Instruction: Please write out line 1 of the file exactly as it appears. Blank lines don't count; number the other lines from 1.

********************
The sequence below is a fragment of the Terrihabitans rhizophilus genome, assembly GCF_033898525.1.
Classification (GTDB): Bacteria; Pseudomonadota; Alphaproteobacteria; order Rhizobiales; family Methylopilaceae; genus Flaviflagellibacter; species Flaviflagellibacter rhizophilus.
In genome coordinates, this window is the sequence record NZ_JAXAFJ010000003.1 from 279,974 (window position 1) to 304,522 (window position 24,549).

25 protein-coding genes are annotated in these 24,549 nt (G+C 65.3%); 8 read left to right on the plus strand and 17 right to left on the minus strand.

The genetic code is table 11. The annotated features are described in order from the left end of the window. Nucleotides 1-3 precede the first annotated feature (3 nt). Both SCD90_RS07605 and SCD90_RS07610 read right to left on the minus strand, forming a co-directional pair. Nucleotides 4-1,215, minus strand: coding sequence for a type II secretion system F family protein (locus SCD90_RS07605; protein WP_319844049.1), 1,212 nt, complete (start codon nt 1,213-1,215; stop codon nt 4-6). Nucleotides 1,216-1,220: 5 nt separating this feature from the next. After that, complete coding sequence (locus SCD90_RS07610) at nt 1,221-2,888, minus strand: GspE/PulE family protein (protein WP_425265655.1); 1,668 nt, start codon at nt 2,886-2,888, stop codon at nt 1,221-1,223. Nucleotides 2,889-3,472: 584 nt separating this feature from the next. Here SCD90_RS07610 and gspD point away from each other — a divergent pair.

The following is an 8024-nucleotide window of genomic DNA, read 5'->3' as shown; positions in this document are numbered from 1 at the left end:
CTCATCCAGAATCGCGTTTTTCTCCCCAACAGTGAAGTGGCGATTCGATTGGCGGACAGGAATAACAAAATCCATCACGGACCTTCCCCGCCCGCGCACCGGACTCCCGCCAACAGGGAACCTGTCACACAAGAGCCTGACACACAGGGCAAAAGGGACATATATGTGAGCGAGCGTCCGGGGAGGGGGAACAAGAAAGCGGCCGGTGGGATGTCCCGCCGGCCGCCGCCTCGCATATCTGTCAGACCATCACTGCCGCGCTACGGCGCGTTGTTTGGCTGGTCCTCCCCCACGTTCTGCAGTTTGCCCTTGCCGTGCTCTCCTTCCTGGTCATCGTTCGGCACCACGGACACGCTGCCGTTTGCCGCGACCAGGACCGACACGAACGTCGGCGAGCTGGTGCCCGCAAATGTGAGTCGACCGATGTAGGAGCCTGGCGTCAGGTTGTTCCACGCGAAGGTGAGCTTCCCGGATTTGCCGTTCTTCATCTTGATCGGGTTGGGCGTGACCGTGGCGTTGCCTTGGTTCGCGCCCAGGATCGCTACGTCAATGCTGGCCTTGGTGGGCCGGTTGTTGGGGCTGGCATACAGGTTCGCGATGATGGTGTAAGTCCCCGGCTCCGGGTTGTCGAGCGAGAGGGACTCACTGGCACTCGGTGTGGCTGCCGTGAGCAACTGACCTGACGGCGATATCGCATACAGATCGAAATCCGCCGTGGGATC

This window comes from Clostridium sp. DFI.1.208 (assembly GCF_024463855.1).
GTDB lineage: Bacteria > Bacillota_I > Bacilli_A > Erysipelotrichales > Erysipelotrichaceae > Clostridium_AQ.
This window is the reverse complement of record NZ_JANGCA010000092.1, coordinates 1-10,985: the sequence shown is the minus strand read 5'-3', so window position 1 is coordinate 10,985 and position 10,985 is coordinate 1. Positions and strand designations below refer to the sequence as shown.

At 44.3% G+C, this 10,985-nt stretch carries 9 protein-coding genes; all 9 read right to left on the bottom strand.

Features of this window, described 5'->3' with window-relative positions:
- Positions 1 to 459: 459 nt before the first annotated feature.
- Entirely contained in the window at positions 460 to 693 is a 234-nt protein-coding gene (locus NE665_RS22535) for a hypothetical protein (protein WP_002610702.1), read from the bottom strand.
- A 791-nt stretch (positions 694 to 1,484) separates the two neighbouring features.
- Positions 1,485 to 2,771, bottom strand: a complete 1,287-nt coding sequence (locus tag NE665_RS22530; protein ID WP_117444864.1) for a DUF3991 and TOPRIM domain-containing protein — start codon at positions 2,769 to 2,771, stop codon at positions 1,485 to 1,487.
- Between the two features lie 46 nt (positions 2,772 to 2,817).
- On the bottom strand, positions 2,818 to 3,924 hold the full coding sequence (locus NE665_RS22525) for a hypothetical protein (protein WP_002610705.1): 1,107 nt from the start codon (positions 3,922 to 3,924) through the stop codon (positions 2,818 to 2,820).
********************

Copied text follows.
The sequence below is a fragment of the Terrihabitans rhizophilus genome, assembly GCF_033898525.1.